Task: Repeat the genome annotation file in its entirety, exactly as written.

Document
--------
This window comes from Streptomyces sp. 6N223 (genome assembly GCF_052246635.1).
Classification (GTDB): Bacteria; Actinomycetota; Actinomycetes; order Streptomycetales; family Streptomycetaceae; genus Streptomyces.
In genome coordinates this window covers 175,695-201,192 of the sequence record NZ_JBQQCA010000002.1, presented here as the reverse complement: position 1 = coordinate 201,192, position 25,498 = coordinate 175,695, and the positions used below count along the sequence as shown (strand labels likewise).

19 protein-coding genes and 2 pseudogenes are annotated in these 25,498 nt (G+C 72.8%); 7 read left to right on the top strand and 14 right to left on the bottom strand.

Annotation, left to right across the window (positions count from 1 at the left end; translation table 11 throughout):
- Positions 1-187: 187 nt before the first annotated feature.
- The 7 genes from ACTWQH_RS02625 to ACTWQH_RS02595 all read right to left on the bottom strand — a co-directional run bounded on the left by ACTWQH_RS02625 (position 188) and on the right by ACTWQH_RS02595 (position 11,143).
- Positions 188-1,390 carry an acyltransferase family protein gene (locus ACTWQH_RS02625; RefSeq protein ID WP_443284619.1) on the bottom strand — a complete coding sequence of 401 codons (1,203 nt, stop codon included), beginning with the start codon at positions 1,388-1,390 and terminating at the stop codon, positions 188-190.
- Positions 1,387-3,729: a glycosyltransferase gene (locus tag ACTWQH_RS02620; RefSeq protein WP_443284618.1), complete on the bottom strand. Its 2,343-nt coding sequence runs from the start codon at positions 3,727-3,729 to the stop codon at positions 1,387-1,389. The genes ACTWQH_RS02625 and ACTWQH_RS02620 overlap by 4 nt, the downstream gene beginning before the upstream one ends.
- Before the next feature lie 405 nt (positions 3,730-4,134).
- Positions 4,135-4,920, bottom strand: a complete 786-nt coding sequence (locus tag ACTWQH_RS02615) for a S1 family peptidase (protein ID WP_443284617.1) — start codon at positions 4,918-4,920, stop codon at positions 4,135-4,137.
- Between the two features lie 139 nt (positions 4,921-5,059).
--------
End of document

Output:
This window comes from Streptomyces sp. 6N223 (genome assembly GCF_052246635.1).
Classification (GTDB): Bacteria; Actinomycetota; Actinomycetes; order Streptomycetales; family Streptomycetaceae; genus Streptomyces.
In genome coordinates this window covers 175,695-201,192 of the sequence record NZ_JBQQCA010000002.1, presented here as the reverse complement: position 1 = coordinate 201,192, position 25,498 = coordinate 175,695, and the positions used below count along the sequence as shown (strand labels likewise).

19 protein-coding genes and 2 pseudogenes are annotated in these 25,498 nt (G+C 72.8%); 7 read left to right on the top strand and 14 right to left on the bottom strand.

Annotation, left to right across the window (positions count from 1 at the left end; translation table 11 throughout):
- Positions 1-187: 187 nt before the first annotated feature.
- The 7 genes from ACTWQH_RS02625 to ACTWQH_RS02595 all read right to left on the bottom strand — a co-directional run bounded on the left by ACTWQH_RS02625 (position 188) and on the right by ACTWQH_RS02595 (position 11,143).
- Positions 188-1,390 carry an acyltransferase family protein gene (locus ACTWQH_RS02625; RefSeq protein ID WP_443284619.1) on the bottom strand — a complete coding sequence of 401 codons (1,203 nt, stop codon included), beginning with the start codon at positions 1,388-1,390 and terminating at the stop codon, positions 188-190.
- Positions 1,387-3,729: a glycosyltransferase gene (locus tag ACTWQH_RS02620; RefSeq protein WP_443284618.1), complete on the bottom strand. Its 2,343-nt coding sequence runs from the start codon at positions 3,727-3,729 to the stop codon at positions 1,387-1,389. The genes ACTWQH_RS02625 and ACTWQH_RS02620 overlap by 4 nt, the downstream gene beginning before the upstream one ends.
- Before the next feature lie 405 nt (positions 3,730-4,134).
- Positions 4,135-4,920, bottom strand: a complete 786-nt coding sequence (locus tag ACTWQH_RS02615) for a S1 family peptidase (protein ID WP_443284617.1) — start codon at positions 4,918-4,920, stop codon at positions 4,135-4,137.
- Between the two features lie 139 nt (positions 4,921-5,059).